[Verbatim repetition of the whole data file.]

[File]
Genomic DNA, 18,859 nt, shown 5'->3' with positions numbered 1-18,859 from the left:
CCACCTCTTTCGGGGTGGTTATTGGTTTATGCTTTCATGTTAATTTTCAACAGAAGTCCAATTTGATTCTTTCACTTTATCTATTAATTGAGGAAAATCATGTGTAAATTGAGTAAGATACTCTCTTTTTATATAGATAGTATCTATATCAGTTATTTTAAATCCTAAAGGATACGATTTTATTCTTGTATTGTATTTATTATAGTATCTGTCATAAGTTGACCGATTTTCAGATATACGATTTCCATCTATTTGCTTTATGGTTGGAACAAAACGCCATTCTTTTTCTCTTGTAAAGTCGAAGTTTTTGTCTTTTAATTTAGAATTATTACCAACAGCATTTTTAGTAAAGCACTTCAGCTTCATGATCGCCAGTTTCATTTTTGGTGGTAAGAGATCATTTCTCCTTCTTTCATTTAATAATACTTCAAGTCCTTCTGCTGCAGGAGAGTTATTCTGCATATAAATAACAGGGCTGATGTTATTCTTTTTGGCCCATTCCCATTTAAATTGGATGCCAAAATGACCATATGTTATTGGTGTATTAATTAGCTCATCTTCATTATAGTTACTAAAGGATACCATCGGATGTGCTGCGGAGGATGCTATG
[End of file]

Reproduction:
Genomic DNA, 18,859 nt, shown 5'->3' with positions numbered 1-18,859 from the left:
CCACCTCTTTCGGGGTGGTTATTGGTTTATGCTTTCATGTTAATTTTCAACAGAAGTCCAATTTGATTCTTTCACTTTATCTATTAATTGAGGAAAATCATGTGTAAATTGAGTAAGATACTCTCTTTTTATATAGATAGTATCTATATCAGTTATTTTAAATCCTAAAGGATACGATTTTATTCTTGTATTGTATTTATTATAGTATCTGTCATAAGTTGACCGATTTTCAGATATACGATTTCCATCTATTTGCTTTATGGTTGGAACAAAACGCCATTCTTTTTCTCTTGTAAAGTCGAAGTTTTTGTCTTTTAATTTAGAATTATTACCAACAGCATTTTTAGTAAAGCACTTCAGCTTCATGATCGCCAGTTTCATTTTTGGTGGTAAGAGATCATTTCTCCTTCTTTCATTTAATAATACTTCAAGTCCTTCTGCTGCAGGAGAGTTATTCTGCATATAAATAACAGGGCTGATGTTATTCTTTTTGGCCCATTCCCATTTAAATTGGATGCCAAAATGACCATATGTTATTGGTGTATTAATTAGCTCATCTTCATTATAGTTACTAAAGGATACCATCGGATGTGCTGCGGAGGATGCTATG